The second quarter of 2021 acted as a turning point -- 99% of both income and revenue for the first six months of this year was earned during the second quarter. The company went from a net loss of $26 million in the second quarter of 2020 to net income of $27.6 million in the same period of 2021. This was without cashing a check from Bristol Myers Squibb.

The injection of revenue came as a result of collaboration milestone payments from Roche for a treatment for Parkinson's disease, as well as $100 million in up-front and near-term milestone payments from Norvo Nordisk for treatment of cardiomyopathy. In addition, the company sold off its ATTR amyloidosis business to Norvo Nordisk in July.

Amyloidosis is a disease that affects an estimated 50,000 people worldwide with abnormal protein buildup in tissues and organs which can lead to organ failure. The sale of that business could lead to a total of $1.2 billion in revenue if development and sales milestones are reached.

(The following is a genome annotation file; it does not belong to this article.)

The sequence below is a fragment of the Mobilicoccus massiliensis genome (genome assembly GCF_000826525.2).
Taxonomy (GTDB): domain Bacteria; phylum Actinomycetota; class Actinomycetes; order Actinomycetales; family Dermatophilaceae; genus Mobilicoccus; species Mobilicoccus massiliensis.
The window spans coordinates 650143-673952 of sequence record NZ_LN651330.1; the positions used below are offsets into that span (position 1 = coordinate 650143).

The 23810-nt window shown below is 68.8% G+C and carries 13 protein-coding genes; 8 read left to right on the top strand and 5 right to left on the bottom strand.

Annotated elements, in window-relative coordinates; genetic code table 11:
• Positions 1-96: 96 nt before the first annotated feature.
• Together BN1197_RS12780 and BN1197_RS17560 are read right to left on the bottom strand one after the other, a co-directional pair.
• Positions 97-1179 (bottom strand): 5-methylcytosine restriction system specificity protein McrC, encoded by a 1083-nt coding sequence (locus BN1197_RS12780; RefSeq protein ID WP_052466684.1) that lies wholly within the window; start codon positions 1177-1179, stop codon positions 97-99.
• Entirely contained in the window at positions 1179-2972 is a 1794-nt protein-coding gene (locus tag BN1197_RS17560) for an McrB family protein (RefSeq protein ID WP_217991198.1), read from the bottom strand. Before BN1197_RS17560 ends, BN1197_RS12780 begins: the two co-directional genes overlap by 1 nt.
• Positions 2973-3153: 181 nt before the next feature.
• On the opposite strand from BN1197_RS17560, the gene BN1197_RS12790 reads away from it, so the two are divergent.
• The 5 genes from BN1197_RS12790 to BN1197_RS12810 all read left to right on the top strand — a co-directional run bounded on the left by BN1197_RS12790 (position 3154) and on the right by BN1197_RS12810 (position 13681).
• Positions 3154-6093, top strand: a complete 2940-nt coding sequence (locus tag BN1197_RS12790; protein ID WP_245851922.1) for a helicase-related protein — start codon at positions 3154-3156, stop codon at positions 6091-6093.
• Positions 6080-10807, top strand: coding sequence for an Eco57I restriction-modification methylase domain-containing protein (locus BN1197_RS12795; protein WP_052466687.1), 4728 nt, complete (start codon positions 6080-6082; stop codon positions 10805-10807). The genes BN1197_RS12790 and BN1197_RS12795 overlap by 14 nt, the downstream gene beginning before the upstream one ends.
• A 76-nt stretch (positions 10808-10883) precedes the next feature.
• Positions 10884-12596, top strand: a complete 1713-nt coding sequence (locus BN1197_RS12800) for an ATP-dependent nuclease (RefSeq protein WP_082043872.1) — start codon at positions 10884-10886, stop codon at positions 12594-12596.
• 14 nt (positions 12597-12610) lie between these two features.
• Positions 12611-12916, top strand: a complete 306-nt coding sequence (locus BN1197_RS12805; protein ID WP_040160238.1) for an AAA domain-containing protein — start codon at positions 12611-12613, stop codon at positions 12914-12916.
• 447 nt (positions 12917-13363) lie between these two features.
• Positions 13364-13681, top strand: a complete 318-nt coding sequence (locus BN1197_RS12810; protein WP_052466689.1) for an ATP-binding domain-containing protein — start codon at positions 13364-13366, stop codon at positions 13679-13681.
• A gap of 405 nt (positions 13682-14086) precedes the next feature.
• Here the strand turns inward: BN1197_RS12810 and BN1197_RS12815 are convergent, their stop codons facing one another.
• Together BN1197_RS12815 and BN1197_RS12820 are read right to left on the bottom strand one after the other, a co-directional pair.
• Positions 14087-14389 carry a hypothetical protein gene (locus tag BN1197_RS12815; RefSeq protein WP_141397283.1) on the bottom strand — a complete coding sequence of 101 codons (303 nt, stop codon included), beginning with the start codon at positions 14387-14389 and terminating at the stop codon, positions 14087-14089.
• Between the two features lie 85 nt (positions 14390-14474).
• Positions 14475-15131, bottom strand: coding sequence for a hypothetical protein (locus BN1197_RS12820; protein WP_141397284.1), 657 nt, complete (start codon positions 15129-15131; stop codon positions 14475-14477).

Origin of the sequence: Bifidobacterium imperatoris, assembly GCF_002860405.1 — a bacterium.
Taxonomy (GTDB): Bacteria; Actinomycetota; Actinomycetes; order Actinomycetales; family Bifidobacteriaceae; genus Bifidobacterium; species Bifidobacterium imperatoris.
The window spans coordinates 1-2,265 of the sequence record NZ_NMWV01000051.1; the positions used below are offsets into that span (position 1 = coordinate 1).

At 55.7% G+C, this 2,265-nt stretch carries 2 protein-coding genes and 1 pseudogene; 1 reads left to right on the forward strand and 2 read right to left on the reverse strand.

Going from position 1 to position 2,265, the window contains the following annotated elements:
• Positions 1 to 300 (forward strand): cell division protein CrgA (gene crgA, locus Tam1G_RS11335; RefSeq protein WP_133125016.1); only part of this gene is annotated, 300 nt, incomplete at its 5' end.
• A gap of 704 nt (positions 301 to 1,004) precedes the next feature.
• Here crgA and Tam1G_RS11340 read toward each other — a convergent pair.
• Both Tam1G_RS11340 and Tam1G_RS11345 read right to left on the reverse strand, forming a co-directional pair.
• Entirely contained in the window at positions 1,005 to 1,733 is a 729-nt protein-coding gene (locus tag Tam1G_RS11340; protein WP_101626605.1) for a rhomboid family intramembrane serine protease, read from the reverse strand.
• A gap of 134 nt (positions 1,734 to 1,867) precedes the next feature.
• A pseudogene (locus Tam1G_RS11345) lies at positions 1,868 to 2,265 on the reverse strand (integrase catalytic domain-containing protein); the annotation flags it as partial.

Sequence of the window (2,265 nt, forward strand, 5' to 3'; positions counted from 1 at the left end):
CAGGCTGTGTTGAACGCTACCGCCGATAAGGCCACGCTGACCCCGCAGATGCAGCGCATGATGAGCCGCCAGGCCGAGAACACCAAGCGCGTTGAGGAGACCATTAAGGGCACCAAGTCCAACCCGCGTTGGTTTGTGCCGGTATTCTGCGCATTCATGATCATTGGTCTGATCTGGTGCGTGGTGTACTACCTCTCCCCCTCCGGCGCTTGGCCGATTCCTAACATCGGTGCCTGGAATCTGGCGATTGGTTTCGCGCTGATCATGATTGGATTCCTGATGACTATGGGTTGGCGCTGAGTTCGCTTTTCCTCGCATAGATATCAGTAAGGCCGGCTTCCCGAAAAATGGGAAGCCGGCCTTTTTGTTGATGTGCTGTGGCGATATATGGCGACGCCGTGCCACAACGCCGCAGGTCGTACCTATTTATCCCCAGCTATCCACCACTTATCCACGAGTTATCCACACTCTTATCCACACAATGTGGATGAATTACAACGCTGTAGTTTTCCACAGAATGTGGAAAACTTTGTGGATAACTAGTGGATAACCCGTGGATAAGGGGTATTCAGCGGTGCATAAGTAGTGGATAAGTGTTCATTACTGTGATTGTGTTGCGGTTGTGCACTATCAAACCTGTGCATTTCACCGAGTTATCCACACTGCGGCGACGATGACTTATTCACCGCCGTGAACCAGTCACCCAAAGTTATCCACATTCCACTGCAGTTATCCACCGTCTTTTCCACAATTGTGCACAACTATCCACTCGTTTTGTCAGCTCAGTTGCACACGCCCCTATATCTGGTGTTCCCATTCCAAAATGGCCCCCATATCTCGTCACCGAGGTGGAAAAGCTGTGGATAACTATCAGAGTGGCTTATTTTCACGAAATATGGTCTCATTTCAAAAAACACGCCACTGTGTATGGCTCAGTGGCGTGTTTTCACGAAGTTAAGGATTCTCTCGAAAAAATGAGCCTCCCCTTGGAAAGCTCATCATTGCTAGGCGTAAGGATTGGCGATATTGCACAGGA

Prothena is expecting milestone payments of $80 million from Bristol Myers Squibb in the third quarter as part of its PRX005 collaboration, with a potential $55 million option for global rights at the end of phase 1 trials.

Without revenue-generating products on the market, management will continue to rely on keeping expenses in check and meeting milestone achievements in order to generate further net income. So far, expenses are growing a bit, but at a manageable rate of 18% for the first six months of the year on a year-over-year basis, to a total of $22 million. On a sequential quarterly basis, expenses have been flat at about $11 million. Much of this should be offset by the milestone payments anticipated for the remainder of the year and into the first quarter of 2022, when the company expects to submit its investigational New Drug Application for PRX012.